Monday, January 03, 2005

Cue the Actuaries

Social Security. Who could predict the future of such a giant program with costs in the trillions? Those are some pretty hefty numbers that amateurs like you and I should not attempt to lift at home. So bring in the professionals: The Actuaries. These are people for whom calculus is like simple arithmetic to you and I. Numbers are their life. They get this kind of stuff.

I wonder what the actuaries have to say about the President's claim that Social Security is headed for a $10 trillion dollar deficit. A deficit that could (cue scarry music) bring down the whole program (cue scarry music up an octive), threaten the economy (cue orcestra stab), and ruin the lives of countless of our hard working American citizens. Gotta love the Bush dramatics. Cue the actuaries:
Well, the $10 trillion figure is the closest you can get to pulling a number out of the air. Make that the ether. Starting last year, as the groundwork was being set for the emerging debate, the Social Security trustees took the liberty of projecting the system's solvency over infinity, rather than sticking to the traditional 75-year time horizon. That world-without-end assumption generates the scary $10 trillion estimate, and with it, Mr. Bush's putative rationale for dismantling Social Security in favor of a system centered on private savings accounts. The American Academy of Actuaries, the profession's premier trade association, objected to the change. In a letter to the trustees, the actuaries wrote that infinite projections provide "little if any useful information about the program's long-range finances and indeed are likely to mislead any [nonexpert] into believing that the program is in far worse financial condition than is actually indicated."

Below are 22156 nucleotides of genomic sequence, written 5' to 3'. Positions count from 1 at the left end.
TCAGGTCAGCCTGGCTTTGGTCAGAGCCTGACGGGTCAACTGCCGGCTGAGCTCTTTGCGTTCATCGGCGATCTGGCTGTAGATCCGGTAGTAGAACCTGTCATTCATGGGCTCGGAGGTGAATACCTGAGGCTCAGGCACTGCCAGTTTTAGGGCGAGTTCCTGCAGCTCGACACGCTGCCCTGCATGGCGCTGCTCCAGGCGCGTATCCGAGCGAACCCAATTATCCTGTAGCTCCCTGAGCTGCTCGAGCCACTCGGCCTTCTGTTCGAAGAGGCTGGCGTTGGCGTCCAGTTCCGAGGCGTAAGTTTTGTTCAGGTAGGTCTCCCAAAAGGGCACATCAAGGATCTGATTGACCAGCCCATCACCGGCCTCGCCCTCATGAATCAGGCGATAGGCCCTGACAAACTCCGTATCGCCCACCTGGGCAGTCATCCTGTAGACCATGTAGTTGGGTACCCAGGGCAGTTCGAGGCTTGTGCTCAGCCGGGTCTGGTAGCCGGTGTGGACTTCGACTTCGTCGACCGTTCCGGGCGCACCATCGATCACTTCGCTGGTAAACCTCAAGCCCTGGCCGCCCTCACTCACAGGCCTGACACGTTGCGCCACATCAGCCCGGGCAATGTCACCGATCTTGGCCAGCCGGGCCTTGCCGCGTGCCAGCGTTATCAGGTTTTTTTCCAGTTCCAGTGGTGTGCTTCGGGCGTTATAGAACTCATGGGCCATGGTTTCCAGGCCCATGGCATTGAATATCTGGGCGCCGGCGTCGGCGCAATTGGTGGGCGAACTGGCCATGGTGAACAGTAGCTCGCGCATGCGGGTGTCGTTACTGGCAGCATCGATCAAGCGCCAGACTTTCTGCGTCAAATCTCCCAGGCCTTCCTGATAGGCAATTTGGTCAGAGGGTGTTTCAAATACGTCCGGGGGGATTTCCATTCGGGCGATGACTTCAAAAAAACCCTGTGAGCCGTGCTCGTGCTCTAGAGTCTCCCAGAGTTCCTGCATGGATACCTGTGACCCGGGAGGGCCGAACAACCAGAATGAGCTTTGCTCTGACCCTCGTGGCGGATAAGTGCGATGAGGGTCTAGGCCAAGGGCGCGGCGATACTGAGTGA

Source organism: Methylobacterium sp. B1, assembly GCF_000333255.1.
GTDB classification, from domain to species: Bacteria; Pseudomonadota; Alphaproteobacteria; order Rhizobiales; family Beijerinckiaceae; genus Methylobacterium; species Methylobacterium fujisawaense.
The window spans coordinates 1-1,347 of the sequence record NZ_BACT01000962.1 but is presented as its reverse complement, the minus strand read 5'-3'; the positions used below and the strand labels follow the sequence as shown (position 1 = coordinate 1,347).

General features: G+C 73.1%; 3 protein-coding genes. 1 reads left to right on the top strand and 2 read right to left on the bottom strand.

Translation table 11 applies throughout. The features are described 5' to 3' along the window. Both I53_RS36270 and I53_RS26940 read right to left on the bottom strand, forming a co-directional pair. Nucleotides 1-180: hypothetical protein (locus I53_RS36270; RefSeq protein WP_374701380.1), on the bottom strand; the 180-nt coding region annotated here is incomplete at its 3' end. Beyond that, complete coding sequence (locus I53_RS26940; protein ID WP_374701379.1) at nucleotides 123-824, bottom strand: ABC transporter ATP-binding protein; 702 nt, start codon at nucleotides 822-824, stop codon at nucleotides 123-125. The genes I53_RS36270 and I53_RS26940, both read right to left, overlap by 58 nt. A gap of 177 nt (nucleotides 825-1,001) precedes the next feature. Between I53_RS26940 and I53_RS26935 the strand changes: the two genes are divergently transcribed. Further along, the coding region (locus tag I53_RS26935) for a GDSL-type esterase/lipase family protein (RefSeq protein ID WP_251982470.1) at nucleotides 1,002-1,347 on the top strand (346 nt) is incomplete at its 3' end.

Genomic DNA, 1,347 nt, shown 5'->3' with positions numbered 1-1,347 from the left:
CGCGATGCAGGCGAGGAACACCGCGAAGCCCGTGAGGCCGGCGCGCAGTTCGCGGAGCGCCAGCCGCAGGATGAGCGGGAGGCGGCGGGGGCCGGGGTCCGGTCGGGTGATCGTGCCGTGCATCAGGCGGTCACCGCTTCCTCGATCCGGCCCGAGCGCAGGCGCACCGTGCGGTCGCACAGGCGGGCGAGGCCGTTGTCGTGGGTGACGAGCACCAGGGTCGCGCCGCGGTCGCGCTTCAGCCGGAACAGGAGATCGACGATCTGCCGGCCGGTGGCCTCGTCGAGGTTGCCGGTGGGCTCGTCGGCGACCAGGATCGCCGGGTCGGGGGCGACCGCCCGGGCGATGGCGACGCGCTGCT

As it often does with dissenting professional opinion, the administration is ignoring the actuaries. But that doesn't alter the facts or common sense. If the $10 trillion figure is essentially bogus, so is the claim that Social Security is in crisis. The assertion that doing nothing would be costlier than enacting a privatization plan also turns out to be wrong, by the estimates of Congress's own budget agency.
Ah yes. Little if any useful information. Next the Bush administration will tell us that they know just where the Social Security shortfalls are, and that they need to preemptively take out this threat to our economy by letting Joe American invest his own money in the stock market. The doctrine of preemption is quite elastic, you know.

Let's face it. What this whole latest scam by the Bush administration is focused on not repaying Jr.'s debts created in large part thanks to his tax cuts for the rich elite. Josh Marshall explains where our debt is came from and how Bush is trying to scam his way out of repaying it:
But about $3 trillion of those dollars we needed to fund the 1980s and 1990s deficits we managed to borrow closer to home. We borrowed it from the Social Security (and a few other government) trust fund(s).

Almost the entirety of President Bush's Social Security phase-out plan comes down to a simple proposition: finding out how not to pay it back.

Now, admittedly, this is an approach that the president is rather familiar with from his own business career at various failed energy companies. But it is, in so many words, a straight up con -- one of vast scale, and one which virtually no one in the media ever frames in just these terms.
That's right boys and girls, it's a con. A con of epic proportions. Just like Iraq and WMD. There were no WMD in Iraq. Social Security is healthy and successful.

Fool me once, shame on me. Fool me twice...